Shafaq News / Yemen's warring sides agreed to renew a two-month truce expiring on Tuesday, the United Nations envoy said, despite international pressure for an extended and expanded deal that would build on the longest stretch of relative calm in over seven years.
"This truce extension includes a commitment from the parties to intensify negotiations to reach an expanded truce agreement as soon as possible," special envoy for Yemen Hans Grundberg said in a statement.
Grundberg had been pushing for a six-month truce with additional measures, sources had told Reuters, but both sides have had grievances about implementation of the existing truce deal first agreed in April and mistrust runs deep.
U.S. and Omani officials had also been engaging with parties to back Grundberg's proposal following a visit by President Joe Biden to Saudi Arabia last month, where he announced following bilateral talks an agreement to "deepen and extend" the truce.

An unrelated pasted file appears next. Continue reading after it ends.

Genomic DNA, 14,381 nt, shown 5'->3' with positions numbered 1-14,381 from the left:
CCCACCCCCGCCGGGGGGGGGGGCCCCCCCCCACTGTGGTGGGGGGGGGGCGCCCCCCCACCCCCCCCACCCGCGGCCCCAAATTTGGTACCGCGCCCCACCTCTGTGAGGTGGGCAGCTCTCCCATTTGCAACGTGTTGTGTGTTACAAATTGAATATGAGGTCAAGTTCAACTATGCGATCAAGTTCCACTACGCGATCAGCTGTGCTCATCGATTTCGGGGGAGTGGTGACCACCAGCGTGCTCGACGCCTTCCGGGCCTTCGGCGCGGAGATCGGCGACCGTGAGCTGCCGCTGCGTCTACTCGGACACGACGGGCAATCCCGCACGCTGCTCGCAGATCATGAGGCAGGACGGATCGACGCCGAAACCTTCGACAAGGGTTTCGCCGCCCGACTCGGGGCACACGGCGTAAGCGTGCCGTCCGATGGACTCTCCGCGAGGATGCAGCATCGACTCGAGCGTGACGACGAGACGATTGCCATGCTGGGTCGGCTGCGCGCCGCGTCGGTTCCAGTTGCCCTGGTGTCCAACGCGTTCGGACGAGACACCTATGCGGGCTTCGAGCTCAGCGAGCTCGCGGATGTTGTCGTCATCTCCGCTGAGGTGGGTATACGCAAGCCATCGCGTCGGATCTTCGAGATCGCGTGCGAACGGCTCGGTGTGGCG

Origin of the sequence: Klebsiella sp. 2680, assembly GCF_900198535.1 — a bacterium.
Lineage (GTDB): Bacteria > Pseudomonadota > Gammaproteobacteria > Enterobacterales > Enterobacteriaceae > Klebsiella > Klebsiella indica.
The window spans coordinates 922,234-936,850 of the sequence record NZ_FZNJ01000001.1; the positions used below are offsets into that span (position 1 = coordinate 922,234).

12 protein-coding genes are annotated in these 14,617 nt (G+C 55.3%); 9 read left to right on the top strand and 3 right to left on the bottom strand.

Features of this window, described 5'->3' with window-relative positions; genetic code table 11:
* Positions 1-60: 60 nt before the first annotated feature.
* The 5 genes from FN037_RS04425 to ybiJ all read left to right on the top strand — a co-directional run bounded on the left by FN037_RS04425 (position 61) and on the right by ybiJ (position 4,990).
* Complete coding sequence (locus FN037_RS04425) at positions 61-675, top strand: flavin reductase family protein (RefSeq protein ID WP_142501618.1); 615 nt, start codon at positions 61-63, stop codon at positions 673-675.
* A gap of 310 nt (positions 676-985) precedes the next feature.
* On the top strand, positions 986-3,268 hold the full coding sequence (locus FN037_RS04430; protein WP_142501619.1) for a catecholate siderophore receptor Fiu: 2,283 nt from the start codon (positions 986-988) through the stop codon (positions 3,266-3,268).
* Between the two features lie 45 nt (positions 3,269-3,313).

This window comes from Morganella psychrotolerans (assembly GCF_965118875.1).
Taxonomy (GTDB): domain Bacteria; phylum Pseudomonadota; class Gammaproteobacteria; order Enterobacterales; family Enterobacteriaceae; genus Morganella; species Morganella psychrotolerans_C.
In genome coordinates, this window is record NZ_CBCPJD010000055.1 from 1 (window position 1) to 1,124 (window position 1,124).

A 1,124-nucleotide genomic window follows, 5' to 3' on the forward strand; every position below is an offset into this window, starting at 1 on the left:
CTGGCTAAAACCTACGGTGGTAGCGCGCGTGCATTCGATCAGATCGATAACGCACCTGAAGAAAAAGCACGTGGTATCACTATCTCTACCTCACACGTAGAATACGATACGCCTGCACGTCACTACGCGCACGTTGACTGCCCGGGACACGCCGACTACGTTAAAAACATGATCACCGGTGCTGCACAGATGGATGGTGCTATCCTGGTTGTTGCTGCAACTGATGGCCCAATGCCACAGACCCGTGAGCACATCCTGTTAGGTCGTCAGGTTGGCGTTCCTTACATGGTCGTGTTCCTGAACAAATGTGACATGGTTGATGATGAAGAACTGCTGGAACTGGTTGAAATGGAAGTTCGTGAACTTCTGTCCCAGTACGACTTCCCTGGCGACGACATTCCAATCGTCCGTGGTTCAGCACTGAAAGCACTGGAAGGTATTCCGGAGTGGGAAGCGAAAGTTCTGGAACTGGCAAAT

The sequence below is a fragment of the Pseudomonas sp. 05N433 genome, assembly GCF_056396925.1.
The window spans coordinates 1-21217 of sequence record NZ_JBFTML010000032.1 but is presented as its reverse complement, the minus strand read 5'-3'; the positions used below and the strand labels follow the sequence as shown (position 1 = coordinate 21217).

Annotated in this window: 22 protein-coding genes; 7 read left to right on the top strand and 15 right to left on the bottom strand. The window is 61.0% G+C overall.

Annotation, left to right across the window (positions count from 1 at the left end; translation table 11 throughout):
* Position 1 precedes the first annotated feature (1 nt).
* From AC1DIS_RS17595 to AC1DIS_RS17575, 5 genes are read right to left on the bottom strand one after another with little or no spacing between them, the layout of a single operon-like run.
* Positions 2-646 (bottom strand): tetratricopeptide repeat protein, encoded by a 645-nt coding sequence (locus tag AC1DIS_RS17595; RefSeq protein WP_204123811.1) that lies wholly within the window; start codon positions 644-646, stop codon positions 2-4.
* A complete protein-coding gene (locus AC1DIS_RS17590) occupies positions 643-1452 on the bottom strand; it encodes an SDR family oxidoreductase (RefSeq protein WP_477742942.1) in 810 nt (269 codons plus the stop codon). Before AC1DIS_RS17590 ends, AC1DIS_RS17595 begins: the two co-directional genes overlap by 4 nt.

Biden, welcoming the renewal of the truce, said that while it was an important step and essential to saving lives it "is not enough in the long run."
"We urge the Yemeni parties to seize this opportunity to work constructively under U.N. auspices to reach an inclusive, comprehensive agreement that includes steps to improve freedom of movement and expanded salary payments and that paves the way for a durable, Yemeni-led resolution to the conflict," he said.
The conflict, pitting a coalition led by Saudi Arabia against the Iran-aligned Houthis, de facto authorities in north Yemen, has killed tens of thousands and caused millions to go hungry.
Riyadh has been trying to exit a costly war that has been a point of tension with the Biden administration, which halted support for offensive coalition operations. The conflict is widely seen as a proxy war between Saudi Arabia and Iran.